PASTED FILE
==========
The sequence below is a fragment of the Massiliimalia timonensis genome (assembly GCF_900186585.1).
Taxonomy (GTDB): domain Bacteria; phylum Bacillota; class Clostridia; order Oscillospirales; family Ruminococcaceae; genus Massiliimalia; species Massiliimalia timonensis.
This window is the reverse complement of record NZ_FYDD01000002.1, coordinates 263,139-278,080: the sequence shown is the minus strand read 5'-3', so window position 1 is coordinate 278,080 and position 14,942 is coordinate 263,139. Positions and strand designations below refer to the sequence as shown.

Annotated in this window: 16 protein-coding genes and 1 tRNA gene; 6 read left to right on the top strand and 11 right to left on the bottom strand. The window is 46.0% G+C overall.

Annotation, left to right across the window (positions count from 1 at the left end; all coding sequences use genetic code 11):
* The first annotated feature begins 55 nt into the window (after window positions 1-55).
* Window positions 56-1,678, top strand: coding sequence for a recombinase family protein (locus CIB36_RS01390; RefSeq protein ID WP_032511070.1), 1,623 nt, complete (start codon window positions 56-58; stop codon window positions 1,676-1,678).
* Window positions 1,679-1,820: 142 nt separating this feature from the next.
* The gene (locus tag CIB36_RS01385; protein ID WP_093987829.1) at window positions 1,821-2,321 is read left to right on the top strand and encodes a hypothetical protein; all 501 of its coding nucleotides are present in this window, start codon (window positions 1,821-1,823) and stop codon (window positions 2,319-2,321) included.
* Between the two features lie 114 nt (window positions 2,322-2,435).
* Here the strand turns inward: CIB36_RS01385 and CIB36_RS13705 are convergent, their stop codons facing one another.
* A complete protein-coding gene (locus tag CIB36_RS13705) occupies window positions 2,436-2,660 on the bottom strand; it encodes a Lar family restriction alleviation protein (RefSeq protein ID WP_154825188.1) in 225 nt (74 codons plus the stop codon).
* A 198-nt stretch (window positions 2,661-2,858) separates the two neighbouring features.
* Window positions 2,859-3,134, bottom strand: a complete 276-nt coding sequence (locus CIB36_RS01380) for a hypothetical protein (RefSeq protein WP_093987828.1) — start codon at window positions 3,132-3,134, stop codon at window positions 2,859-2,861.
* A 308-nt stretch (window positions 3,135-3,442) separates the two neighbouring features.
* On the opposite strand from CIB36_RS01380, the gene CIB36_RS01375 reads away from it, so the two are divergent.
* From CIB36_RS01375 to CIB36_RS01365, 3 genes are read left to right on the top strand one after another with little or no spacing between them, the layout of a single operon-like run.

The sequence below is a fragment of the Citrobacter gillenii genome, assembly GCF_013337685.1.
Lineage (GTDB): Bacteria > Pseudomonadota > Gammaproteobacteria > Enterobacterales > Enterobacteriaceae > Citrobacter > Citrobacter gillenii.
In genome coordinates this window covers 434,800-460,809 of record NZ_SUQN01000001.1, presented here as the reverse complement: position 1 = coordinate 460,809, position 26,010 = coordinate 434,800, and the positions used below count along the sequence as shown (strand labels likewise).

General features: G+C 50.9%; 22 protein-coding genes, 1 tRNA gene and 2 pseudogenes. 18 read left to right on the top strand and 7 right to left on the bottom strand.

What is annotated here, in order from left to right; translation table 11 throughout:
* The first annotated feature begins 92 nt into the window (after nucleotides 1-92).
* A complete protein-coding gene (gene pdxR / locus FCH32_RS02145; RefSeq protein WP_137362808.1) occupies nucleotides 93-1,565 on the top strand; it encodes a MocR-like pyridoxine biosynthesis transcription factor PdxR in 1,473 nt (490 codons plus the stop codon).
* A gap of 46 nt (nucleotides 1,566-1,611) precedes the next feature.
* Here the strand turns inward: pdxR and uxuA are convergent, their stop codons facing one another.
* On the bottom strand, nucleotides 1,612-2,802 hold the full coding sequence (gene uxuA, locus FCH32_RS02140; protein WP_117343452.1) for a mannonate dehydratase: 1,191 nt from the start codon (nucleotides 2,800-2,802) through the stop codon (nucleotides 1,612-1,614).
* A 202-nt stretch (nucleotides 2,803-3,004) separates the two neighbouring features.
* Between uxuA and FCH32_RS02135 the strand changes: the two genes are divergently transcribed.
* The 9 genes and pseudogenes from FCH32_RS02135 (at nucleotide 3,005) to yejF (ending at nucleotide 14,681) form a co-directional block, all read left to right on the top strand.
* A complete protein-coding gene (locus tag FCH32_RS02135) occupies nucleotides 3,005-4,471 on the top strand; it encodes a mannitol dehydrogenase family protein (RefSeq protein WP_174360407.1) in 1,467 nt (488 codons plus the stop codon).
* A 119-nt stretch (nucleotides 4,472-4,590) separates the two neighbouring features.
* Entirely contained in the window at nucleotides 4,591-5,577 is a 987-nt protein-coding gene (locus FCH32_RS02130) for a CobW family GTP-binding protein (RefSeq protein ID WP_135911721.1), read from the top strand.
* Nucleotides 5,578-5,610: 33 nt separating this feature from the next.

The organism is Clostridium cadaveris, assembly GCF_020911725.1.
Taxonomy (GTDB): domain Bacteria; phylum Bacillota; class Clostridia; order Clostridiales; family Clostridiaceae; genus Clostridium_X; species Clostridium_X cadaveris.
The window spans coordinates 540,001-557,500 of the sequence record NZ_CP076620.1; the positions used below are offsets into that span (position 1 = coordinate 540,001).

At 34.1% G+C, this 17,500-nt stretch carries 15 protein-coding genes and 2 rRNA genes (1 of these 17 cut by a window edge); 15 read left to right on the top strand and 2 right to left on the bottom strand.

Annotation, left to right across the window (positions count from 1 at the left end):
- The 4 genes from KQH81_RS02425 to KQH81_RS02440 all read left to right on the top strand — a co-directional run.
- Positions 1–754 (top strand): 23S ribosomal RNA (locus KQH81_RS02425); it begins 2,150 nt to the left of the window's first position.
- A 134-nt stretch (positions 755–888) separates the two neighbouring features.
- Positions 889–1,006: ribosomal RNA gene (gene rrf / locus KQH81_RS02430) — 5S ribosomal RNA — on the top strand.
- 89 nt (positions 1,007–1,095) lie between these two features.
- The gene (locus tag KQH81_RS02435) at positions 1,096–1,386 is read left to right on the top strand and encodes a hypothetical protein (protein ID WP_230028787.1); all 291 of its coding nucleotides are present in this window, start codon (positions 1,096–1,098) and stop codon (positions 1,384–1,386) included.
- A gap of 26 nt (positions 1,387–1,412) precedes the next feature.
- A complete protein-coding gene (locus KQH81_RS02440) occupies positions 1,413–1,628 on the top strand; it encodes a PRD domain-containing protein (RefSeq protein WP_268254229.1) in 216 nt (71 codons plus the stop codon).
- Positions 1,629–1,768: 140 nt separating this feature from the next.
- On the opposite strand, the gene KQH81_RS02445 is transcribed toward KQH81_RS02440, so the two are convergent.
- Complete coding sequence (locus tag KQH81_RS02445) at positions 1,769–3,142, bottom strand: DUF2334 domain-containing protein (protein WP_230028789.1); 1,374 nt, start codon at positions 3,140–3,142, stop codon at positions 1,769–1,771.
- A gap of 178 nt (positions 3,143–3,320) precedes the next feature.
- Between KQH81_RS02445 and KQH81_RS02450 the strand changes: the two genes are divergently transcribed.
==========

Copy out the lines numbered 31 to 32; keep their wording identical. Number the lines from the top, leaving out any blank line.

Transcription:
* A complete protein-coding gene (locus tag FCH32_RS02135) occupies nucleotides 3,005-4,471 on the top strand; it encodes a mannitol dehydrogenase family protein (RefSeq protein WP_174360407.1) in 1,467 nt (488 codons plus the stop codon).
* A 119-nt stretch (nucleotides 4,472-4,590) separates the two neighbouring features.